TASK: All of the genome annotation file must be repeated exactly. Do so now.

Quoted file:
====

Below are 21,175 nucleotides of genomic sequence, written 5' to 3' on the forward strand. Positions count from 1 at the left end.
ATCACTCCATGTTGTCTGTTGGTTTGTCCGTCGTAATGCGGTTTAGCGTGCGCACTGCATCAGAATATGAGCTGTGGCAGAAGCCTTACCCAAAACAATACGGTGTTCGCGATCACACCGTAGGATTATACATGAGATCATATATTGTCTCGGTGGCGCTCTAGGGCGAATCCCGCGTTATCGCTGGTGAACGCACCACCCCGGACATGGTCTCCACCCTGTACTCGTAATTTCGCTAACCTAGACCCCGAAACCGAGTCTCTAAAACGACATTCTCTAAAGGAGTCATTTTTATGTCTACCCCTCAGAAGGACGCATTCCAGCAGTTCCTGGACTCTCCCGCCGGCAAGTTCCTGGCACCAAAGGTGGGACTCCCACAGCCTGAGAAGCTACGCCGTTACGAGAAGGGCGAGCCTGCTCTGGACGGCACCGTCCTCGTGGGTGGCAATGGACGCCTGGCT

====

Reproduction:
Below are 21,175 nucleotides of genomic sequence, written 5' to 3' on the forward strand. Positions count from 1 at the left end.
ATCACTCCATGTTGTCTGTTGGTTTGTCCGTCGTAATGCGGTTTAGCGTGCGCACTGCATCAGAATATGAGCTGTGGCAGAAGCCTTACCCAAAACAATACGGTGTTCGCGATCACACCGTAGGATTATACATGAGATCATATATTGTCTCGGTGGCGCTCTAGGGCGAATCCCGCGTTATCGCTGGTGAACGCACCACCCCGGACATGGTCTCCACCCTGTACTCGTAATTTCGCTAACCTAGACCCCGAAACCGAGTCTCTAAAACGACATTCTCTAAAGGAGTCATTTTTATGTCTACCCCTCAGAAGGACGCATTCCAGCAGTTCCTGGACTCTCCCGCCGGCAAGTTCCTGGCACCAAAGGTGGGACTCCCACAGCCTGAGAAGCTACGCCGTTACGAGAAGGGCGAGCCTGCTCTGGACGGCACCGTCCTCGTGGGTGGCAATGGACGCCTGGCT